Gonzales and Tate Win Easily at Bakersfield
Today, Bakersfield. Tomorrow, London. Or maybe Bakersfield again.
Paul Gonzales’ itinerary is a little confused right now. The Olympic champion boxer from East Los Angeles boxed and slugged his way to an easy 10-round decision over Javier Barajas of Tucson Thursday night at Civic Auditorium, picking up a $15,000 payday in his fourth professional bout.
Afterward, Al Stankie, Gonzales’ trainer-stepfather, said his flyweight (or bantamweight, as was the case Thursday night), may sign for a bout in London with European flyweight champion Charlie Magri. That failing, Gonzales might return to Bakersfield for a rematch with Alonzo Strongbow, the tough little slugger from whom Gonzales extracted the North American Boxing Federation flyweight title last February.
Another former U.S. Olympian was on display here Thursday night. It wasn’t possible to miss him. John Tate, at 274 pounds, made his first appearance in 2 1/2 years and TK0’d an ex-Nevada Las Vegas football player named Steve Eisenbarth, 233, in the first round.
Tate, who decked Eisenbarth twice in the wild round, left the ring on legs wobbling from fatigue. He barely had enough strength to smile.
Gonzales and Barajas, by comparison, engaged in some serious boxing and had the crowd of about 2,500 captivated throughout.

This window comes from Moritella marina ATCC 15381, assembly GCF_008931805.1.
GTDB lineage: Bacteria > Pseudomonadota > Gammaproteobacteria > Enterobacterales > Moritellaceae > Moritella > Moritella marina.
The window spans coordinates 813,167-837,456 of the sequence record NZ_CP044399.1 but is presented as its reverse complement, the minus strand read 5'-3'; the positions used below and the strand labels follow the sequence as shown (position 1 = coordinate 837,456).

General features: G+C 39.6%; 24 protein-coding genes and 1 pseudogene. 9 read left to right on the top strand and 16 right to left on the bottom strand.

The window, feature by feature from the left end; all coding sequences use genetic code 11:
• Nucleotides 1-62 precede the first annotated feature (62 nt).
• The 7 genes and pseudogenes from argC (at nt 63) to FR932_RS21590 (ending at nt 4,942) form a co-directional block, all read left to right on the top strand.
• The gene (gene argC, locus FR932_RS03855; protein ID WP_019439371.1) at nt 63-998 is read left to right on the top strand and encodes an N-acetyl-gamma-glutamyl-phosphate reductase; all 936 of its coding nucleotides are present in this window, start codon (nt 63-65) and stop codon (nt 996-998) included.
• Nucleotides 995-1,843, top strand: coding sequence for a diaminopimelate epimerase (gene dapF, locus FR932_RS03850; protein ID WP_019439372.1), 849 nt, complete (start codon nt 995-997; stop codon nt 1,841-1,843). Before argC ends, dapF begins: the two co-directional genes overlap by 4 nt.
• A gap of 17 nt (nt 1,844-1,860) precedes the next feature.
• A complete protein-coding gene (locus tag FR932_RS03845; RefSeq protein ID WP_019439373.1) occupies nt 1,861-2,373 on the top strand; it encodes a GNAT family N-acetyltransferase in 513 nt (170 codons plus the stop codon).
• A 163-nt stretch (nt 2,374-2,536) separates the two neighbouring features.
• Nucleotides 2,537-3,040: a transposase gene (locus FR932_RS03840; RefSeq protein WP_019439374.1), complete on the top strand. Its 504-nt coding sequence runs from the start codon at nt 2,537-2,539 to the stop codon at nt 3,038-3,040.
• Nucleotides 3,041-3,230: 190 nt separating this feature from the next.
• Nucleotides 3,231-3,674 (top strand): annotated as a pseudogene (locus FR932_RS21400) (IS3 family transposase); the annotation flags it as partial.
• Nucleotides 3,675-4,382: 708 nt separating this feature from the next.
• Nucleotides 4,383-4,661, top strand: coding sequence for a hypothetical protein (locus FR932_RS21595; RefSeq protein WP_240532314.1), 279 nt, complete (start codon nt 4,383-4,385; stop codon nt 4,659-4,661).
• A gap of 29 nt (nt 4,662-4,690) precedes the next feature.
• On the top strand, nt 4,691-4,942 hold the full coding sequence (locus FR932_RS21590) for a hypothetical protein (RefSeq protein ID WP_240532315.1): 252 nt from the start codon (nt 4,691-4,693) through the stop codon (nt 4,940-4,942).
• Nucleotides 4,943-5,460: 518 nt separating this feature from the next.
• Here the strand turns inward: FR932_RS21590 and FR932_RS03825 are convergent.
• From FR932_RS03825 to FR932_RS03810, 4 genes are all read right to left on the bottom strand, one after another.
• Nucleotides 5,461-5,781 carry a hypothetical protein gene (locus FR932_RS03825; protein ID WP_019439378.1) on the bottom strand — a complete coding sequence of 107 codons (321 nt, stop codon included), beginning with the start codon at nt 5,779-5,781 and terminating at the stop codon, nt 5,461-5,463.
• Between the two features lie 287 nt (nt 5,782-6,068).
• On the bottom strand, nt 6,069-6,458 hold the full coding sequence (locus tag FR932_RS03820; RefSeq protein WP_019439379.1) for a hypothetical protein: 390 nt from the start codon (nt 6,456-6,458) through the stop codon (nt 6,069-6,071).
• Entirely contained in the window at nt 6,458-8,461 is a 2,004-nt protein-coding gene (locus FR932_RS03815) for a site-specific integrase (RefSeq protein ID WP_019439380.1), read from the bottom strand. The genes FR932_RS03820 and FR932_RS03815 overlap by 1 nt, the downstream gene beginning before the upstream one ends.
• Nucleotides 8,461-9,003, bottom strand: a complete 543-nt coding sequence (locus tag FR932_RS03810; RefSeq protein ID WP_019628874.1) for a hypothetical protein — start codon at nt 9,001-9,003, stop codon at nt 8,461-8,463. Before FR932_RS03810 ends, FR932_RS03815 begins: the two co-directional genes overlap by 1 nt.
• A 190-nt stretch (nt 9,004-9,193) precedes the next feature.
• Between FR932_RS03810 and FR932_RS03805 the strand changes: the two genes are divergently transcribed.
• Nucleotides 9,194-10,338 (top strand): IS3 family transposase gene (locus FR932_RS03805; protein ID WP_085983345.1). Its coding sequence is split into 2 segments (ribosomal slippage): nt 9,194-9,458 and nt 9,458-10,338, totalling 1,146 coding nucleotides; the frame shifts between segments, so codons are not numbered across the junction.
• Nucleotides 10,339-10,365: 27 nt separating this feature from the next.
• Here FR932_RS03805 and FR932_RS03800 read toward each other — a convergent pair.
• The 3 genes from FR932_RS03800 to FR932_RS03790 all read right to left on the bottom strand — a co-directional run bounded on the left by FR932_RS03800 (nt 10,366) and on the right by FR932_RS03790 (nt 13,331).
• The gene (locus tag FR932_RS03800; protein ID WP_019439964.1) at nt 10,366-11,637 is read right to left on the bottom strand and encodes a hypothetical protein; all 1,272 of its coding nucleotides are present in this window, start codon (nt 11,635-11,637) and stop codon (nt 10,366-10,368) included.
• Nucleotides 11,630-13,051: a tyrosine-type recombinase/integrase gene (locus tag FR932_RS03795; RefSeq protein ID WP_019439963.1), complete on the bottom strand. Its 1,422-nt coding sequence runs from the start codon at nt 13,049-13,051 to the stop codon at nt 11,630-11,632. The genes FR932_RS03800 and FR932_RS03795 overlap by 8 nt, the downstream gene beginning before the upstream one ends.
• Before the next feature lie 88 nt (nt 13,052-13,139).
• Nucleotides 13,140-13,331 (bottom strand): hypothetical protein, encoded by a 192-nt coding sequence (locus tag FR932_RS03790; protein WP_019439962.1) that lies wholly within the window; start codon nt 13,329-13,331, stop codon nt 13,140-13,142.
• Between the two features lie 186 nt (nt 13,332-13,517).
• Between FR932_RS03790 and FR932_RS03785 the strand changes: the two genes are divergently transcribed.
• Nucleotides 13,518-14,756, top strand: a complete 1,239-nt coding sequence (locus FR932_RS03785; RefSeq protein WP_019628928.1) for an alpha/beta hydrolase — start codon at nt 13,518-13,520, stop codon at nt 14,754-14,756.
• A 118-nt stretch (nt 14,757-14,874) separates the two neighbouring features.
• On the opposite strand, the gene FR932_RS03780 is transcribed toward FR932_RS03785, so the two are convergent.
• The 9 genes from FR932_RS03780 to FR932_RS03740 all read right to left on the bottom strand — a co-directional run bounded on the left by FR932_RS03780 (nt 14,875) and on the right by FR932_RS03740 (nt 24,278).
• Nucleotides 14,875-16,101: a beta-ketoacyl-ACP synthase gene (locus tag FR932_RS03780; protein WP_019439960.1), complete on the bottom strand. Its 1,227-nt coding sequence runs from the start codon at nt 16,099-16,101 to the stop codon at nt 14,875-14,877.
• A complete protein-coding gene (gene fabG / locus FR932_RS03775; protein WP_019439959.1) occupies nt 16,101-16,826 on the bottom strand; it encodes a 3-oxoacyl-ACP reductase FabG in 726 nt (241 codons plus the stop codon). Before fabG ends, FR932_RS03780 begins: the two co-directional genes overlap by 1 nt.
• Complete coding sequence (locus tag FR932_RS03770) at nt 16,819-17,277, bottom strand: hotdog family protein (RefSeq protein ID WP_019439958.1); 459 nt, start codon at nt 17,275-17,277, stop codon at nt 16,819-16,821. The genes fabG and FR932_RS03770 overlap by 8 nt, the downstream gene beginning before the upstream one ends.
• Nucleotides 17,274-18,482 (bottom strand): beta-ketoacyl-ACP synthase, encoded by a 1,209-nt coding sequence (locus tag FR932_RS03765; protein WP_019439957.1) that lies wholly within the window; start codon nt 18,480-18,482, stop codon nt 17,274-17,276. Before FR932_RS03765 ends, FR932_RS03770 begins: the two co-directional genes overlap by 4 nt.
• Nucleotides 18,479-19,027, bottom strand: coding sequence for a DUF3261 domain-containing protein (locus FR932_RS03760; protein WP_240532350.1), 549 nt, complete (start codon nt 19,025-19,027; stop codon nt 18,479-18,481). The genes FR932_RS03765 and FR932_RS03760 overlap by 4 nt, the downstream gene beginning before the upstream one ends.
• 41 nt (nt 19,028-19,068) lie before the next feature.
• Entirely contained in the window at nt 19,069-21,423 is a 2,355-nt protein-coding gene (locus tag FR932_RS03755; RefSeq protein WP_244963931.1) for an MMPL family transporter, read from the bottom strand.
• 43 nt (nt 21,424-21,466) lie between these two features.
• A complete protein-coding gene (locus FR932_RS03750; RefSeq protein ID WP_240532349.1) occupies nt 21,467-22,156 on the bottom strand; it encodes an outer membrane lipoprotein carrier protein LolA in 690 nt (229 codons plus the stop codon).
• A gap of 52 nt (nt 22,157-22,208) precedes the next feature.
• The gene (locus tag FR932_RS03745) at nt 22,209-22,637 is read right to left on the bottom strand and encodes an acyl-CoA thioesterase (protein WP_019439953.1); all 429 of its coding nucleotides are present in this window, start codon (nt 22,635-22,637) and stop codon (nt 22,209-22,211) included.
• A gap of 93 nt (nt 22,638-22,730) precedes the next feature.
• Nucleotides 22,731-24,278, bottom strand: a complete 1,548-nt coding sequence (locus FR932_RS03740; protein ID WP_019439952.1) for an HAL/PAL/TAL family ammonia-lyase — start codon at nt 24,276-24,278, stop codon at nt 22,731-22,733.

Both fighters came in at 116 1/2, the heaviest weight for Gonzales yet in his four-bout career.
It was the same program, however. Gonzales and Stankie are advocates of the “matador” theory of offensive boxing--when the left jab is working to perfection and working often, everything else falls into place.
And everything was working for the tall, long-armed Gonzales. He jabbed and moved beautifully, and connected often enough with left hooks and straight right hands to earn a 100-90 decision on all three cards.
Four times--in the second, fourth, ninth and 10th--Gonzales went all out for the knockout, but Barajas, though tagged repeatedly, wouldn’t go down.
Barajas, said to be the flyweight champion of both Arizona and New Mexico, is 24-8-4.
Gonzales, who weighed 111 1/2 when he beat Strongbow, was angry and frustrated at his inability to put away Barajas.
“It was my worst performance,” he said, shortly after having his hand raised.
He outclassed a more experienced opponent from Round One on. Barajas, for all his charges at Gonzales, is a skilled defensive boxer who covers up exceptionally well. However, Gonzales rang his bell so often that Barajas’ face was tomato-red by the fourth round.
The most effective combination was your basic 1-2, a long, jolting left jab followed by a short, stinging right. Several times, Gonzales scored with consecutive 1-2’s.
By the second round, Barajas had to know it would be a long night. He couldn’t reach Gonzales with his jab, and his inside punches for the most part hit Gonzales’ gloves. However, he did catch the gold medalist with enough wild shots to the side of the head to keep everyone interested.